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The Seashore

Tar Lichens (Verrucaria spp)

Dale Fort headland

Dale Fort headland: note the dark smudge along the splash zone. This is the black tar lichen.

Tar lichens get their common name from the fact that they form great swathes of dark smudges on rocks, giving the rock an impression of being covered in crude oil from an oil spill.

Black Tar LichenBlack Tar Lichen (Verrucaria maura). Note the grazing rough periwinkles. The orange is the lower limit of the lichen, Caloplaca.

The black tar lichen ingrains itself into the rock, covering the bare rock. It is very widely distributed in northern Europe and very common, found on just about all rocky shores but especially more exposed shores where it can cover huge areas. It marks the edge of the littoral fringe and is edible to grazing animals after softening by water. It is believed to be a   terrestrial species capable of tolerating brief periods of saltwater cover.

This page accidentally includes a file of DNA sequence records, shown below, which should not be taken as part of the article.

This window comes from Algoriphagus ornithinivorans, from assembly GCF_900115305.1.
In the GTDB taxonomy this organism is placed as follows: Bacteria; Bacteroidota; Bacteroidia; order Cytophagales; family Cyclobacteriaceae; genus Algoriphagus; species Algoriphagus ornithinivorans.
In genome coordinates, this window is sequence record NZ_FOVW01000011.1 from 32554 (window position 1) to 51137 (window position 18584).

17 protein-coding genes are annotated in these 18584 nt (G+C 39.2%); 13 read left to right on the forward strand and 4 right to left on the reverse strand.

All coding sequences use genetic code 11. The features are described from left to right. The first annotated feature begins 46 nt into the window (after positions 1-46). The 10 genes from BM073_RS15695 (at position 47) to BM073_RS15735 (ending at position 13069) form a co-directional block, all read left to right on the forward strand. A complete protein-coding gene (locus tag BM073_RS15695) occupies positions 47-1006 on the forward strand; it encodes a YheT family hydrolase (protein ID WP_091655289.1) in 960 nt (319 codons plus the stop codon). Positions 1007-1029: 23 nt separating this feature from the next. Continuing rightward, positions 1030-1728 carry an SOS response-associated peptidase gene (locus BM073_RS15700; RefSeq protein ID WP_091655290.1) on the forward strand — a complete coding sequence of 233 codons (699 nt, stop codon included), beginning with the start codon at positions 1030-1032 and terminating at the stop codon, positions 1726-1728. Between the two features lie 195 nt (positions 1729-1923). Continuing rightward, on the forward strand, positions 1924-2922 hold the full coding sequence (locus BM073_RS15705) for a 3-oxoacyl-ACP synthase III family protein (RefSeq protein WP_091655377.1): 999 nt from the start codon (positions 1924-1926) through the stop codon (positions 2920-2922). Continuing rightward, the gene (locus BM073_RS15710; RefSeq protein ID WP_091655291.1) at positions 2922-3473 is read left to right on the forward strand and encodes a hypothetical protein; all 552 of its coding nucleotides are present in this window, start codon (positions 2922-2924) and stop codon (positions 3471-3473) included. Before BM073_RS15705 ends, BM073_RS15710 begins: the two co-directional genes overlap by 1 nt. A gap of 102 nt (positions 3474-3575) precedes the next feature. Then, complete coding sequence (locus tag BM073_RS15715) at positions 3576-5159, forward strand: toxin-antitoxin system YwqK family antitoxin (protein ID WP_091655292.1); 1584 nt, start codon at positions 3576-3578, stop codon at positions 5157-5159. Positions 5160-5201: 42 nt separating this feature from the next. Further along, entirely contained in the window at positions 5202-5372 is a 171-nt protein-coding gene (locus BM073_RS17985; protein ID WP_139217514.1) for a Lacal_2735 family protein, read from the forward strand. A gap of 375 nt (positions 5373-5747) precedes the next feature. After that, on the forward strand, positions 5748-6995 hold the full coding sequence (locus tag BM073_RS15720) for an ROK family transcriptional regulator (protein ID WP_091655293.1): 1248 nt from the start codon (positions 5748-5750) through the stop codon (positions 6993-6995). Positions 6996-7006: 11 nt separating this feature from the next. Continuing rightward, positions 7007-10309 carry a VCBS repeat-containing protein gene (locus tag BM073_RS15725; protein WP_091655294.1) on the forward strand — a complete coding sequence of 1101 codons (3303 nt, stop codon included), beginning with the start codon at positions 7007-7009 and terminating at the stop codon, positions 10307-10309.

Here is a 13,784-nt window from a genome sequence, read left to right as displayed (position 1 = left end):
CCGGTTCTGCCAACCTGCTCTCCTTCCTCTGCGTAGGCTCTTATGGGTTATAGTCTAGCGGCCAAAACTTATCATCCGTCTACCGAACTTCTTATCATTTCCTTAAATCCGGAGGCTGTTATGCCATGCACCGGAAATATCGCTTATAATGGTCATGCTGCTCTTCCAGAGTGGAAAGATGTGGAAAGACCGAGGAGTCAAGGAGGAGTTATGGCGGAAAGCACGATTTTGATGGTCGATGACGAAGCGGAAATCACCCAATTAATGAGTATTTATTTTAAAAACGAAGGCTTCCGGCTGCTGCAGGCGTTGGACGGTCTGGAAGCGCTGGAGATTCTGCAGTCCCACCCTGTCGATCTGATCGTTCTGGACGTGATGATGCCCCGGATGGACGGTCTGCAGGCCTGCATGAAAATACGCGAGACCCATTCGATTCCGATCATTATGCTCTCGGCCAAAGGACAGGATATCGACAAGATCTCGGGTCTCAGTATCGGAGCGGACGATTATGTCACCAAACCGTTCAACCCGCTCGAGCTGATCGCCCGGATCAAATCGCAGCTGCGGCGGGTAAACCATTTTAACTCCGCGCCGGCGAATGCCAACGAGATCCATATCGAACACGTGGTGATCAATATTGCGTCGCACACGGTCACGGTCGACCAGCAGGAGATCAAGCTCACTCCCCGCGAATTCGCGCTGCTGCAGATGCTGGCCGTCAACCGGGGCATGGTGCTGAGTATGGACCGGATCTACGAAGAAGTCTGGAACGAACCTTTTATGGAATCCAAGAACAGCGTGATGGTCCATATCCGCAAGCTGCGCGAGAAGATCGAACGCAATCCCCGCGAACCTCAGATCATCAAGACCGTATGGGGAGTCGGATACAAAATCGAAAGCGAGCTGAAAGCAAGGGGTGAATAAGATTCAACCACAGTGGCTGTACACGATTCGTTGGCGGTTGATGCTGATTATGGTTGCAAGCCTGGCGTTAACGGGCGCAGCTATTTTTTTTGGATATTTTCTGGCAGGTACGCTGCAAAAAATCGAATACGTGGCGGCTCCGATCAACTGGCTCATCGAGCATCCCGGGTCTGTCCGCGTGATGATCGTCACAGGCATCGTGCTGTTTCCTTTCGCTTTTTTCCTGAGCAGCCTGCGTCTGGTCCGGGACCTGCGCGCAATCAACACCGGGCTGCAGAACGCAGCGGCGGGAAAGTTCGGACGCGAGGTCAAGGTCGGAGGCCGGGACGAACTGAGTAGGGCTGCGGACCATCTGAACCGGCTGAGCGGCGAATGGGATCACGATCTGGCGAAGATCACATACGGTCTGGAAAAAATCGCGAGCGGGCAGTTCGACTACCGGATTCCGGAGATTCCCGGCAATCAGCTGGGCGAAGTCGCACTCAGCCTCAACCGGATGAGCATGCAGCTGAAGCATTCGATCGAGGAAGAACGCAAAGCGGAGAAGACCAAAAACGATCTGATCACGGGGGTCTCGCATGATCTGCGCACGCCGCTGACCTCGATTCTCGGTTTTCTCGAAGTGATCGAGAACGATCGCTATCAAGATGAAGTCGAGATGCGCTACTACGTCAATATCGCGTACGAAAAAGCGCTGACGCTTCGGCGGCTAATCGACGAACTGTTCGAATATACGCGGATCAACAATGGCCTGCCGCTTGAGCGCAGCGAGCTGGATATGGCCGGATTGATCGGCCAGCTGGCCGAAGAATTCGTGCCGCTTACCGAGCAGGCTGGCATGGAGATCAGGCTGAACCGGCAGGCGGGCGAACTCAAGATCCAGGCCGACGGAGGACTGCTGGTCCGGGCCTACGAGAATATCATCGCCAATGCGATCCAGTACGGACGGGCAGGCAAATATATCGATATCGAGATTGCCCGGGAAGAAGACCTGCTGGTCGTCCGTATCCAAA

Green Tar LichenGreen Tar Lichen (Verrucaria mucosa)

The green tar lichen is also abundant but does not form such a distinct band as the black species. In bright sunlight it has a greenish appearance but is not always so distinct. It is found lower down the shore, stretching to the middle shore. If it does not look green you may see that it has a slight shine about it while the black tar lichen higher up the shore is more matt black.

These are not the only tar lichens present on the shore and they are difficult to distinguish from each other. Check out specialist works for more on these other varieties, e.g. Lichens by Oliver Gilbert, (2000) New Naturalist series (HarperCollins)


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